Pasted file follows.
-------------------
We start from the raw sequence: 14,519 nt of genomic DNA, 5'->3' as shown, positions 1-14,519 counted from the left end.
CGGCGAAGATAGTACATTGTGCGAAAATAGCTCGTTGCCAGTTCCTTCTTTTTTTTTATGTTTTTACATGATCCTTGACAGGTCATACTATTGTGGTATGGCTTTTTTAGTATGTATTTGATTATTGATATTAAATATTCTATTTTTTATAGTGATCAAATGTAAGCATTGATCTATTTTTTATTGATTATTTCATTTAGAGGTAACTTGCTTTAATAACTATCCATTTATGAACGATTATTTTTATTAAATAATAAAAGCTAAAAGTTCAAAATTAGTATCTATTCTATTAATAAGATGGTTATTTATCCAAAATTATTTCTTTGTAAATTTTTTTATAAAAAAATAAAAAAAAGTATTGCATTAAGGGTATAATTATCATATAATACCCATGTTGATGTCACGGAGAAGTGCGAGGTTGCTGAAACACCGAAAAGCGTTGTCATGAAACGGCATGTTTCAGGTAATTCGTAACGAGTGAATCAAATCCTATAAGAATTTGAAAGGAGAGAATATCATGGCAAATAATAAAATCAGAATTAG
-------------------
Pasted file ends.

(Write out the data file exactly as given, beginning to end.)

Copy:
We start from the raw sequence: 14,519 nt of genomic DNA, 5'->3' as shown, positions 1-14,519 counted from the left end.
CGGCGAAGATAGTACATTGTGCGAAAATAGCTCGTTGCCAGTTCCTTCTTTTTTTTTATGTTTTTACATGATCCTTGACAGGTCATACTATTGTGGTATGGCTTTTTTAGTATGTATTTGATTATTGATATTAAATATTCTATTTTTTATAGTGATCAAATGTAAGCATTGATCTATTTTTTATTGATTATTTCATTTAGAGGTAACTTGCTTTAATAACTATCCATTTATGAACGATTATTTTTATTAAATAATAAAAGCTAAAAGTTCAAAATTAGTATCTATTCTATTAATAAGATGGTTATTTATCCAAAATTATTTCTTTGTAAATTTTTTTATAAAAAAATAAAAAAAAGTATTGCATTAAGGGTATAATTATCATATAATACCCATGTTGATGTCACGGAGAAGTGCGAGGTTGCTGAAACACCGAAAAGCGTTGTCATGAAACGGCATGTTTCAGGTAATTCGTAACGAGTGAATCAAATCCTATAAGAATTTGAAAGGAGAGAATATCATGGCAAATAATAAAATCAGAATTAG